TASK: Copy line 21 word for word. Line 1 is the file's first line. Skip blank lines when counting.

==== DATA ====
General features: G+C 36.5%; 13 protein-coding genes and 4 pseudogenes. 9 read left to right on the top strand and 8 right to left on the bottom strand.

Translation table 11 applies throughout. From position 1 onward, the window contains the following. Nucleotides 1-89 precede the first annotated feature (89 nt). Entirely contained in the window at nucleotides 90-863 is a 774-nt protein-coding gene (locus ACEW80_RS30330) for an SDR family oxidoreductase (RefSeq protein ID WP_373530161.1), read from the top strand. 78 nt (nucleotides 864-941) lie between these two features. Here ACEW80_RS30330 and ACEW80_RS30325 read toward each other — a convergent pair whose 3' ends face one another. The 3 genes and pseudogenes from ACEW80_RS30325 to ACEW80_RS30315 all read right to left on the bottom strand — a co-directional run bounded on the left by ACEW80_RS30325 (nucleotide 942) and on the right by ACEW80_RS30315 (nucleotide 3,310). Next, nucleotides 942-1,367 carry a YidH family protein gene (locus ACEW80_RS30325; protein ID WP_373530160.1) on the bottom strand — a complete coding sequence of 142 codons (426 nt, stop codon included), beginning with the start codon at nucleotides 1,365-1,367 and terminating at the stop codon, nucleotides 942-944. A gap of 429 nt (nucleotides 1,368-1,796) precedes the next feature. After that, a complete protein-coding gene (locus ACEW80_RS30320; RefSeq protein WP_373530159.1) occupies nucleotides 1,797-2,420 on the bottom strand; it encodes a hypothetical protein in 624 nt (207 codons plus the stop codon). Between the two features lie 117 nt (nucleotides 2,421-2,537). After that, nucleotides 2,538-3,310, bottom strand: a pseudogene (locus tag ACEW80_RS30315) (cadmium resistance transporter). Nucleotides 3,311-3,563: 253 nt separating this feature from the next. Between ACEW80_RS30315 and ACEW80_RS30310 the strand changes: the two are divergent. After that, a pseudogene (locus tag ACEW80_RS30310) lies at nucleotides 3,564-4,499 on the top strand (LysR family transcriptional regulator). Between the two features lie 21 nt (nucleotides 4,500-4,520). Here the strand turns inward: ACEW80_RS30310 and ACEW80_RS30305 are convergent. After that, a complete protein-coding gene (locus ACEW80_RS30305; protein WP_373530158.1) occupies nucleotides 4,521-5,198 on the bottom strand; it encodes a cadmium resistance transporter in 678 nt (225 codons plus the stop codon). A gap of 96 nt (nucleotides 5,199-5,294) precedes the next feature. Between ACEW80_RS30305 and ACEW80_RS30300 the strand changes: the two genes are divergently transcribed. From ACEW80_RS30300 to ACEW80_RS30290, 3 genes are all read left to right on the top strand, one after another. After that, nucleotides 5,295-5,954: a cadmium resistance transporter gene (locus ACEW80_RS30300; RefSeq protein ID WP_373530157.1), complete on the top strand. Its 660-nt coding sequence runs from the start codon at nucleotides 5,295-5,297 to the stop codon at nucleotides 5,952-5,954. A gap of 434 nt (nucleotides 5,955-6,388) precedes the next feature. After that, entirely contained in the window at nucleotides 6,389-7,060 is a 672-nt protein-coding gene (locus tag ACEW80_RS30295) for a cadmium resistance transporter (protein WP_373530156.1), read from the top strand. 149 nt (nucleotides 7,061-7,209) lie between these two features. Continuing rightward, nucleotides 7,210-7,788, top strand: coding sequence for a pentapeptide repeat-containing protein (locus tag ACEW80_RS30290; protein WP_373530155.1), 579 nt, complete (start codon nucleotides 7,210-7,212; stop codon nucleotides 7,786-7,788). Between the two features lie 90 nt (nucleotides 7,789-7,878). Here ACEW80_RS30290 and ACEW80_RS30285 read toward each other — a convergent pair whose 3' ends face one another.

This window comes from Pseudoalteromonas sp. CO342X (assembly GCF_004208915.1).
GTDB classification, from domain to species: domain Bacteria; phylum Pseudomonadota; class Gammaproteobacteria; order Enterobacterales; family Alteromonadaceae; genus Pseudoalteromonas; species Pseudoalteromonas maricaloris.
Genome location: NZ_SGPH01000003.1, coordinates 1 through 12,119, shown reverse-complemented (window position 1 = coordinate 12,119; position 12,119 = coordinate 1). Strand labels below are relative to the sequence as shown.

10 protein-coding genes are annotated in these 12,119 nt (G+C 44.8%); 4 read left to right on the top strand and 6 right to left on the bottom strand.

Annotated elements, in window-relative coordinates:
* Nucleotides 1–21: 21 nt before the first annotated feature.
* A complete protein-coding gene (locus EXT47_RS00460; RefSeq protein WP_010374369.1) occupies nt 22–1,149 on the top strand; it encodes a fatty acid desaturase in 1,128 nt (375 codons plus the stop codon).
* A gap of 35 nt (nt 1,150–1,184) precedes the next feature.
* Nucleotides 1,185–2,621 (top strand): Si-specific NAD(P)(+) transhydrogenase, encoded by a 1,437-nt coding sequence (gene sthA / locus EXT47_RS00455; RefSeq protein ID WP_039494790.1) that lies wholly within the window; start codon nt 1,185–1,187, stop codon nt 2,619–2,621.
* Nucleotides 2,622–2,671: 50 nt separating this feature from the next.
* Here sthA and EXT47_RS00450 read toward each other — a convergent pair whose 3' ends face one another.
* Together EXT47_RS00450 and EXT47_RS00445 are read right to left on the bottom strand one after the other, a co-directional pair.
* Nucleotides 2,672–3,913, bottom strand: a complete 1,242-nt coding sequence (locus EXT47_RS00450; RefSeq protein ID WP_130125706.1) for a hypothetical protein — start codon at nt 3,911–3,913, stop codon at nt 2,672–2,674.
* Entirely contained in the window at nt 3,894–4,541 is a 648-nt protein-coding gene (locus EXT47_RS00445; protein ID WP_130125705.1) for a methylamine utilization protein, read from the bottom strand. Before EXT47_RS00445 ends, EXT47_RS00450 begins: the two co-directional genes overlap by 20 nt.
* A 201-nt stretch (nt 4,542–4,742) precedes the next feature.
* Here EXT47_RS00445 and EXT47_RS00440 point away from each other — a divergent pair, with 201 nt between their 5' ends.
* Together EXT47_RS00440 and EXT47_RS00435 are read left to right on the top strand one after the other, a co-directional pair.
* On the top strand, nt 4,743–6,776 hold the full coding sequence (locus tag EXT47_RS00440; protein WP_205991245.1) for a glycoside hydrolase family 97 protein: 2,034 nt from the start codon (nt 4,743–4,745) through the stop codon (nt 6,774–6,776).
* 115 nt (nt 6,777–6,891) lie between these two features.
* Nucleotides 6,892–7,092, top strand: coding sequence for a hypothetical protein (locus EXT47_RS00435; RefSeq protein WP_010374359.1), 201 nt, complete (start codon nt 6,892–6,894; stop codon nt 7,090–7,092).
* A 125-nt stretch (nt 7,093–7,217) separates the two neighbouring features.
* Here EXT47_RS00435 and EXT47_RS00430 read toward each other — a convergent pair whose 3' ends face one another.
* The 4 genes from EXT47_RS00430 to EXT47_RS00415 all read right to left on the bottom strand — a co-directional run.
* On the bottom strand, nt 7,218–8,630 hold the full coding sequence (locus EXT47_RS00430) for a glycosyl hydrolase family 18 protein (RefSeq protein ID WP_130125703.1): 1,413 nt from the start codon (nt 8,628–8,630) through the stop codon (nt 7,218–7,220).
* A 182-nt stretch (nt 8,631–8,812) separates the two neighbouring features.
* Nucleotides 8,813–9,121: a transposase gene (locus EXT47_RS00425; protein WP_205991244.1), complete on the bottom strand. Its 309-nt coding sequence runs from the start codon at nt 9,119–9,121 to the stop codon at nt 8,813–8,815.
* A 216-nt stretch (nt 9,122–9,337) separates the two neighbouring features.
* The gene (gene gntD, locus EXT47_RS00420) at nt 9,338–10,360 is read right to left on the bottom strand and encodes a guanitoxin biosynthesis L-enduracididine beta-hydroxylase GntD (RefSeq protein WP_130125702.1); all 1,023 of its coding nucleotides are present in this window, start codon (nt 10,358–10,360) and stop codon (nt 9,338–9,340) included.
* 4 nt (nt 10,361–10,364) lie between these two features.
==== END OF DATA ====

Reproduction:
* 115 nt (nt 6,777–6,891) lie between these two features.